CruiseSingapore Tourism Board intends to rally regional support to restore SEA itineraries and drive cruise confidence through focus on hygiene and sanitation

Regional collaboration to drive cruise tourism recovery to Singapore

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Better days ahead: Singapore Tourism Board is exploring ways to ramp up training and accreditation for travel agents on topics like enhanced health and safety measures in cruise.
Better days ahead: Singapore Tourism Board is exploring ways to ramp up training and accreditation for travel agents on topics like enhanced health and safety measures in cruise. Photo Credit: Getty Images

SINGAPORE – Regional collaboration will be key in driving cruise recovery when travel returns. To this end, Singapore Tourism Board (STB) intends to rally the support of regional governments to restore popular Southeast Asian itineraries in the recovery phase.

Tourism jobs are being protected with a 75% wage support under the enhanced Jobs Support Scheme. More than $60 billion has been set aside to support Singaporeans and businesses, including local tourism companies.

“COVID-19 has hit the global cruise industry hard, perhaps more so than any other sector in the travel industry. But Singapore believes in the long-term growth potential of cruising, and that we are well-positioned to help our partners recover and tap on that growth,” said Annie Chang, director, cruise of STB.

“Over the years, Southeast Asia has witnessed positive results with a growing presence of international cruise lines in the region. We believe this positive trend will continue for the cruise industry in the region as we bounce back from COVID-19,” said Ms Chang.

To pave the way for a safe return to cruise, STB will be actively working with global cruise body Cruise Lines International Association (CLIA), cruise lines and trade partners to regain confidence in cruising.

A key focus will be to raise the awareness of enhanced hygiene, sanitation and safe distancing measures on cruise ships and terminals.

It will also be ensuring that homeported cruise brands  have enhanced measures when sailings resume.

In this current downtime, STB is also exploring ways to ramp up training and accreditation for travel agents, who conduct 80% of the sale of cruise packages in the region.

STB will work with CLIA to develop relevant training for travel agents in key markets such as India, Indonesia and Malaysia, to prepare agents for the resumption of sailings. Topics will focus on strengthening consumer confidence through the enhanced health and safety standards and measures implemented by cruise lines and ports, such as temperature screening.

Cleanliness and sanitation certification for tourism businesses is being rolled out as part of the SG Clean campaign run by the National Environment Agency and other government agencies. In March, the Marina Bay Cruise Centre Singapore obtained the SG Clean certification.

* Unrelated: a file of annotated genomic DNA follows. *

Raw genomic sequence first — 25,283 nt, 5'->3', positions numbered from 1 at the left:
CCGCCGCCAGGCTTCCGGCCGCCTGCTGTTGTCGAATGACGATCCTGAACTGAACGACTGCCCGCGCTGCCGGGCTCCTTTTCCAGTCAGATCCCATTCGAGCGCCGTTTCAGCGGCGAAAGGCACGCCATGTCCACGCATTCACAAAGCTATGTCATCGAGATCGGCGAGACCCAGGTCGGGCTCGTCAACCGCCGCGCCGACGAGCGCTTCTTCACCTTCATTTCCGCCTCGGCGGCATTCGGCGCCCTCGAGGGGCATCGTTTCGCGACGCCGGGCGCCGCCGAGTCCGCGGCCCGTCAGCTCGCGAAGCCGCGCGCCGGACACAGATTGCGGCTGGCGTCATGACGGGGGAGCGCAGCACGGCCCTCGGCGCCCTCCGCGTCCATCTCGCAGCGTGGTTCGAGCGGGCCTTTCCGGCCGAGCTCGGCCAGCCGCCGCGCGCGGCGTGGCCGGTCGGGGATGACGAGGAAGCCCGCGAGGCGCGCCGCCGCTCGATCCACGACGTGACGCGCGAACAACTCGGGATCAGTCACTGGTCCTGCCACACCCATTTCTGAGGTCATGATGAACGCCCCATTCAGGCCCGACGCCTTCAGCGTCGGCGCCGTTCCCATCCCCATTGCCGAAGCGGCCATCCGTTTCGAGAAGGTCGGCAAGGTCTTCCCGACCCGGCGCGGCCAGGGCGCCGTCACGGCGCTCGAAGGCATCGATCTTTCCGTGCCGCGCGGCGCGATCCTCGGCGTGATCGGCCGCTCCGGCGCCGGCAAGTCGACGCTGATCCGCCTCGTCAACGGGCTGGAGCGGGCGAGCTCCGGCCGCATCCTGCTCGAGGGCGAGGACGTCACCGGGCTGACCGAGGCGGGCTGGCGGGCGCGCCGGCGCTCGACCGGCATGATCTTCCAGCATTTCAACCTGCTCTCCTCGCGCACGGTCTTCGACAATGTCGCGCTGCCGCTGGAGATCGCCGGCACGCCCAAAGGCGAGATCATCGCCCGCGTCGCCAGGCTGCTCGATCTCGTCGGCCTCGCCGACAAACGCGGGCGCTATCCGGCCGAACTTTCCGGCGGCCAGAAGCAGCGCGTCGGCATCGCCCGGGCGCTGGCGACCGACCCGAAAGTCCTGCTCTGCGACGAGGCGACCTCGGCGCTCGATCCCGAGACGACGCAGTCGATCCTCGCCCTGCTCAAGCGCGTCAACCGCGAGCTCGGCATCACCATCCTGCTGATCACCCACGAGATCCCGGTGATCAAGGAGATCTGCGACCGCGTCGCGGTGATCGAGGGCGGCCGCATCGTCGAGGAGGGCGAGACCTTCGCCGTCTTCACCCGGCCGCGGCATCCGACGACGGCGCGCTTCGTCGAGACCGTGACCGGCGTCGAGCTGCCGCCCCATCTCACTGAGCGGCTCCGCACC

Established in April, the Tourism Recovery Action Task Force (TRAC), comprising tourism leaders in private and public sectors, will help to identify opportunities in the COVID-19 crisis as well as co-create recovery plans to instil confidence in Singapore’s tourism sector, including helping homeported cruises.

Meanwhile, STB is continuing to extend support to cruise lines and partners to stay the course for recovery.

STB has enhanced its support to cruise partners with committed deployments in Singapore through its Cruise Development Fund. The fund is an incentive scheme that cruise players such as cruise lines on their homeported ships in Singapore and in-market travel agents on cruise marketing efforts in Singapore and overseas.

“We recognise that this is a challenging time for cruise lines and our stakeholders. We will continue to stand by them and support them,” said Ms Chang.

STB is also providing support for cruise vessels that require marine services such as bunkering, resupply and repairs in the Port of Singapore. Terminal operators are provided relief measures to cope with port closures.

Tourism jobs are being protected with a 75% wage support under the enhanced Jobs Support Scheme. More than $60 billion has been set aside to support Singaporeans and businesses, including local tourism companies.

“Singapore believes in the long-term growth potential of cruising and remains well-positioned to help partners recover and tap on that growth,” noted Ms Chang.

Cruise tourism in Singapore has been booming in the last five years. From 2015 to 2019, cruise throughput grew at a compound annual growth rate of 15.6%.

In 2019, foreign cruise throughput grew 3.5% despite supply constraints, with strong in-market demand from mid and long haul markets.

Singapore taps on a diverse portfolio of cruise source markets, which puts it in a strong position to adapt to how different countries emerge and recover from the COVID-19 situation.

Strong cruise markets in the region include Malaysia, Indonesia and smaller but fast-growing markets like Vietnam.

Its key mid-haul markets are India, Australia and China, while long-haul ones are Germany and the UK.

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